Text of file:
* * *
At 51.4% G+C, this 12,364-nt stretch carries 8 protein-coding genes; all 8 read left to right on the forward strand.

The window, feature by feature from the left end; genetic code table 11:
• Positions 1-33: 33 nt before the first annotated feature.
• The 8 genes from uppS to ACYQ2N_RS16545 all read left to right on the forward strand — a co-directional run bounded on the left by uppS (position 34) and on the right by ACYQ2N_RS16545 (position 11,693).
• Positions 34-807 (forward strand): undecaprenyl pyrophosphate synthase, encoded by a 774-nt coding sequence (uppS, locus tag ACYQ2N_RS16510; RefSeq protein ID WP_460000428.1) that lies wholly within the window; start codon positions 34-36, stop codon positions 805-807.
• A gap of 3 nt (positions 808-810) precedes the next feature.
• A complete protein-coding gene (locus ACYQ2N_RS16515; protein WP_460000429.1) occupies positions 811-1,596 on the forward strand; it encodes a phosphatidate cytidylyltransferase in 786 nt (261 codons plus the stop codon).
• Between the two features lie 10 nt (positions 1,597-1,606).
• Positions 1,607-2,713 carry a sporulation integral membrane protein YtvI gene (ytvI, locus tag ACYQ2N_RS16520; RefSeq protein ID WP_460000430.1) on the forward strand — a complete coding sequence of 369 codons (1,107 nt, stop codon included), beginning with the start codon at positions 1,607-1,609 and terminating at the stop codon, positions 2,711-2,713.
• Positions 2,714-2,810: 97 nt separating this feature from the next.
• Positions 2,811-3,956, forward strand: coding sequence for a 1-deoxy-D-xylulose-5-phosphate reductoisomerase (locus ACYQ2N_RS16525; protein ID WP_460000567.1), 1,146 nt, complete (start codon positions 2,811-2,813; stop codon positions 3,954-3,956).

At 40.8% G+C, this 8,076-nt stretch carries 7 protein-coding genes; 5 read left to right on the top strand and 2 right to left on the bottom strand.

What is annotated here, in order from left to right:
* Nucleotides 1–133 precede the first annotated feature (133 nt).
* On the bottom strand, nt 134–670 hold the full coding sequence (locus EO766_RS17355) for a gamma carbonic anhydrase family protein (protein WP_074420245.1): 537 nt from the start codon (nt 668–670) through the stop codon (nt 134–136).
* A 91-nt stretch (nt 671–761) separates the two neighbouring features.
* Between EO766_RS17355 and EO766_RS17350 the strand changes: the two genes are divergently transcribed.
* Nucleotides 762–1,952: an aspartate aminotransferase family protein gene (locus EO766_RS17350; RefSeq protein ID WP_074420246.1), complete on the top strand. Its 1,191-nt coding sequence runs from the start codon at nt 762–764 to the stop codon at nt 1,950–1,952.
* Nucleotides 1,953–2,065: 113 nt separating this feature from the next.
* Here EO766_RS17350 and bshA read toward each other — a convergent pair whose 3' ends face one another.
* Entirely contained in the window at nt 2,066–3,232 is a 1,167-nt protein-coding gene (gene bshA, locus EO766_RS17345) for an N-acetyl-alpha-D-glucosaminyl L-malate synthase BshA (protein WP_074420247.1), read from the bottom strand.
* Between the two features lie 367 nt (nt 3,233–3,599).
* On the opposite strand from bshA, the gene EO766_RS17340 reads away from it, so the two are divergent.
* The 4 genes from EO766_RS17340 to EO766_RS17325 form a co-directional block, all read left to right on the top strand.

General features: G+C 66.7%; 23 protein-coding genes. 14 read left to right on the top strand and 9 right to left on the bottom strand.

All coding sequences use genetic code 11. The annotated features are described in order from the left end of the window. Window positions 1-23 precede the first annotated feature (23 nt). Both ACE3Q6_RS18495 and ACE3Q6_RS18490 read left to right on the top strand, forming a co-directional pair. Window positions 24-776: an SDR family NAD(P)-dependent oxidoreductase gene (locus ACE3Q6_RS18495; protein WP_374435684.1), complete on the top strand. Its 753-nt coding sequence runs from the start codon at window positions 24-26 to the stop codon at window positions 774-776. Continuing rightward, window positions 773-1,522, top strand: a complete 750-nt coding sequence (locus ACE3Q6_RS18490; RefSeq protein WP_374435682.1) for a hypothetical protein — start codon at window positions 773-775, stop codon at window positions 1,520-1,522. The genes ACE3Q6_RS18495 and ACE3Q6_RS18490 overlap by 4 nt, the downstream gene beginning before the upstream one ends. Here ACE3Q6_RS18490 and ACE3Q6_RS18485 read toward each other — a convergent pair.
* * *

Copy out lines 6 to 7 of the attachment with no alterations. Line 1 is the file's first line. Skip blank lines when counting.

• A gap of 3 nt (positions 808-810) precedes the next feature.
• A complete protein-coding gene (locus ACYQ2N_RS16515; protein WP_460000429.1) occupies positions 811-1,596 on the forward strand; it encodes a phosphatidate cytidylyltransferase in 786 nt (261 codons plus the stop codon).